When a decree of divorce is sought under Section 13 of the Act, in view of compromise between the petitioner and the respondent, estoppel cannot operate against the Respondent. Rule of estoppel is a rule of evidence. There can be no estoppel against statute. Section 13-B itself gives liberty for second thought to the parties. The consent must continue during the interregnum period and after this period the parties should again confirm their consent before the Court. Parties can withdraw their consent during this period. As such Rule of estoppel has no application in a petition under Section 13-B of the Act.
The High Court has power of an appeal against the award of the tribunal, under section 173 of the Motor Vehicles Act filed by a person aggrieved but that would not mean that against an order of Motor Accident Claims Tribunal which is not an award, the writ of certiorari would not lie.
Rent is the consideration paid for use and occupation of property and in broader sense, it is the compensation or fee paid, usually periodically, for the use of the rented property, land, buildings, equipment and the like.
Under Section 24(2) land acquisition proceedings initiated under the 1894 Act, by legal fiction, are deemed to have lapsed where award has been made five years or more prior to the commencement of 2013 Act and possession of the land is not taken or compensation has not been paid.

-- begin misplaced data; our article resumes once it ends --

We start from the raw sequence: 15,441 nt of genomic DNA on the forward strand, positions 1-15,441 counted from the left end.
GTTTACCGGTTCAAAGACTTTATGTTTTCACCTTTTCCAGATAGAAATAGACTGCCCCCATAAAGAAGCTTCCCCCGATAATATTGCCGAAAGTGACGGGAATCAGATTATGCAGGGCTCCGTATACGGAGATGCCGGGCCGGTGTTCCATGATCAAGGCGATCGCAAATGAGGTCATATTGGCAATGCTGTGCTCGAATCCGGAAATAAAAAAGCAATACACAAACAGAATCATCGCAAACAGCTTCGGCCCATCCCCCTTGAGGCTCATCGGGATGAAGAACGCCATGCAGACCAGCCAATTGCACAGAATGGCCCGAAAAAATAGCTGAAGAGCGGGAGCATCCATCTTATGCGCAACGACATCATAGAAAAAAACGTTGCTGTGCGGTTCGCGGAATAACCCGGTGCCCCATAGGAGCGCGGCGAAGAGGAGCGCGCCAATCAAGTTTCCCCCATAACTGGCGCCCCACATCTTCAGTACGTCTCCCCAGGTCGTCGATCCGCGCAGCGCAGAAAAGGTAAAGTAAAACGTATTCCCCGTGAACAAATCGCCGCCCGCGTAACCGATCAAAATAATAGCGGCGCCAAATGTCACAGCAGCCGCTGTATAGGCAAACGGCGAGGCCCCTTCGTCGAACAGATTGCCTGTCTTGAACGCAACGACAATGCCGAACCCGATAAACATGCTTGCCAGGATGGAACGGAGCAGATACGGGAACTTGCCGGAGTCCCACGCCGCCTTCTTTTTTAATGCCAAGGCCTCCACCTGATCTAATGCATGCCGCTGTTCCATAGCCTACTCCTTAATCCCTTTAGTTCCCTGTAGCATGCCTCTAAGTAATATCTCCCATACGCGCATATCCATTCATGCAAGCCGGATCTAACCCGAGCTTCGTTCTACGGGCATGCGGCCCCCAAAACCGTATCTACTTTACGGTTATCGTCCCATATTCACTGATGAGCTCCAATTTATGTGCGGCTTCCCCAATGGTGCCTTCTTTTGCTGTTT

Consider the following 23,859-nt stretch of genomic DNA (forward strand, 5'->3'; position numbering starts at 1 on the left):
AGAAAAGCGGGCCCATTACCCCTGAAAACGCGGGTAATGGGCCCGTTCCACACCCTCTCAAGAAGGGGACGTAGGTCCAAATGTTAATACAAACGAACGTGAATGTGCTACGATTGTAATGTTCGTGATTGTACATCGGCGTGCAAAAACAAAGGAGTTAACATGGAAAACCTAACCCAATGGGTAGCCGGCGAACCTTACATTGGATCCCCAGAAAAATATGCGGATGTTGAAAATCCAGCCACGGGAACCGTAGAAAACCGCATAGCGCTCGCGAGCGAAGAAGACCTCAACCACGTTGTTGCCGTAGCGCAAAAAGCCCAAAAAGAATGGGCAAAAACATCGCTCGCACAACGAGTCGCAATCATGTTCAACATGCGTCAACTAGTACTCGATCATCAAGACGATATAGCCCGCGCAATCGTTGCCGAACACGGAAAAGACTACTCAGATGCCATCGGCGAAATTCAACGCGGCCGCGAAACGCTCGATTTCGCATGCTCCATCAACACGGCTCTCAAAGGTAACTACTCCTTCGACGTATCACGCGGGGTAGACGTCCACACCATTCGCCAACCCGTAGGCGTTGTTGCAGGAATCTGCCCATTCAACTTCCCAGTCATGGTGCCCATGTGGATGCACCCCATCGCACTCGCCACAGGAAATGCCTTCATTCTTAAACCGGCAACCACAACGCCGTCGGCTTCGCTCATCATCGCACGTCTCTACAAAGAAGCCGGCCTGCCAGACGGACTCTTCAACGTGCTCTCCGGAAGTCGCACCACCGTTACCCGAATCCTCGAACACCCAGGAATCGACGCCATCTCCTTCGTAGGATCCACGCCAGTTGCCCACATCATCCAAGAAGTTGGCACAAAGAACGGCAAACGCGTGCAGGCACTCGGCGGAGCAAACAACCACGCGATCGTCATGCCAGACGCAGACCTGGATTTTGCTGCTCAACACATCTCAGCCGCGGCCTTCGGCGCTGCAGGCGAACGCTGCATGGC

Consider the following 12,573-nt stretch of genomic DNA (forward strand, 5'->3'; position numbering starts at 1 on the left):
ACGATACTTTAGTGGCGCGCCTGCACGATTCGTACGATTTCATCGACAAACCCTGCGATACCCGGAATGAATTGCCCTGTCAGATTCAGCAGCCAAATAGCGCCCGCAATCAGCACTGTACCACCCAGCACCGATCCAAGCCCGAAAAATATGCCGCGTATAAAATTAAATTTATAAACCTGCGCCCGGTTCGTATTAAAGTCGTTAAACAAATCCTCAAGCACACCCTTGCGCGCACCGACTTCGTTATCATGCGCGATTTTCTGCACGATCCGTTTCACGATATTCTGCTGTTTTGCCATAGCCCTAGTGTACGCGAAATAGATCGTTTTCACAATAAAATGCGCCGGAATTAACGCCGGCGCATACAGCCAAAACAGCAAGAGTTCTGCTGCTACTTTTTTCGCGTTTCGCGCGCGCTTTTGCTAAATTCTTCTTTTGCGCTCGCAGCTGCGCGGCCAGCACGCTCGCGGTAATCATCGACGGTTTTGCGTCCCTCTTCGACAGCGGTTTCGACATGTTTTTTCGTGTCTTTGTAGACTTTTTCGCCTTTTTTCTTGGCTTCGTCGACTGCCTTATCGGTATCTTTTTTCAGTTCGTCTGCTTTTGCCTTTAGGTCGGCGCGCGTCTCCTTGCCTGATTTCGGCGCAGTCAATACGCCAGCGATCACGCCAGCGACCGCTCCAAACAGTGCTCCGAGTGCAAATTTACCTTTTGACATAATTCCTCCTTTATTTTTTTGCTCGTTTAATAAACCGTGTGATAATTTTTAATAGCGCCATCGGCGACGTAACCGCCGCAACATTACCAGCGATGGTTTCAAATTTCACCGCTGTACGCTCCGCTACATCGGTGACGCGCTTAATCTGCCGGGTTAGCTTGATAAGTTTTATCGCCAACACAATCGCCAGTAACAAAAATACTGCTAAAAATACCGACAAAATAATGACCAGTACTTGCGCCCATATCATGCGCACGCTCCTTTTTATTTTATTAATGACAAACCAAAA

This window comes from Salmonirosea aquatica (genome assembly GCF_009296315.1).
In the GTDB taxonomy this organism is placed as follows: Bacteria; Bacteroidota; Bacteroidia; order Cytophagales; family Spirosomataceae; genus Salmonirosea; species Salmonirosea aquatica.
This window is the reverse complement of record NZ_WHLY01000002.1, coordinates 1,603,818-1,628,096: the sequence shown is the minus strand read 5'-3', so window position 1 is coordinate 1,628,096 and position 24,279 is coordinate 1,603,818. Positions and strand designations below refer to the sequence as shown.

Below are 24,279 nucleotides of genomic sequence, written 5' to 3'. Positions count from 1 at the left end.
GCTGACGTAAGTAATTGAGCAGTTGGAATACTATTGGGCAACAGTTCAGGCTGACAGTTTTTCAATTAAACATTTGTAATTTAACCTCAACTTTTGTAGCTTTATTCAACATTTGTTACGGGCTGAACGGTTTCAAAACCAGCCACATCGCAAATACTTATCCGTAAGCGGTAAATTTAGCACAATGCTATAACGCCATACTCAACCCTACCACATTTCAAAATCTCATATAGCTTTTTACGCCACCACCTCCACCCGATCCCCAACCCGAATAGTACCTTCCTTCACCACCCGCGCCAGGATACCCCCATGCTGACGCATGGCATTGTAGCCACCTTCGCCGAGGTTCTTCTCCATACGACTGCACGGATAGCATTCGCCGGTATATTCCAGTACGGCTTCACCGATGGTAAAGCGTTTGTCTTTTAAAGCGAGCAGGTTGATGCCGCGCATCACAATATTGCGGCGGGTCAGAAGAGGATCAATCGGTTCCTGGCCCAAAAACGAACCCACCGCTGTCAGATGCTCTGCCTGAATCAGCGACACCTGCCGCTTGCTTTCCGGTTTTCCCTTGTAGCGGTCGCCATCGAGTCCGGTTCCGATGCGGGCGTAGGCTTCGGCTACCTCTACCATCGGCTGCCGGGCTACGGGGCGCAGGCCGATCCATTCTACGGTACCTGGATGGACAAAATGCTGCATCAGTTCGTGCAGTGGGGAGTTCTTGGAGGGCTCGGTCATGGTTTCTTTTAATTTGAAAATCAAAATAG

Quashing of the notifications for acquisition of the land would not come in the way of the Authorities in acquiring the land of the petitioners under the provisions of the Right to Fair Compensation and Transparency in Land Acquisition, Rehabilitation and Resettlement Act, 2013
Any order which substantially affects the rights of the accused, or decides certain rights of the parties cannot be said to be an interlocutory order so as to bar a revision to the High Court against that order.
While rejecting claim of the Petitioner, the Court reiterated the legal position that once the land is vested in the State, free from all encumbrances, it cannot be divested and proceedings under the Act would not lapse, even if an award is not made within the statutorily stipulated period
A writ of Mandamus was sought in the present matter pertaining to alleged non-payment of dues under a contract of supply of goods. High Court held that in matter of such nature it would neither be prudent nor judicious for the Court to grant relief in exercise of its writ jurisdiction under Article 226 of the Constitution as in substance the relief sought was for obtaining a money decree, more so when contracts are purely non-statutory in nature.
Once the Act provides for a statutory remedy of arbitration in terms of Section 18(4), it was held that the relief of certiorari as sought for quashing all the proceedings before the Council was manifestly misconceived.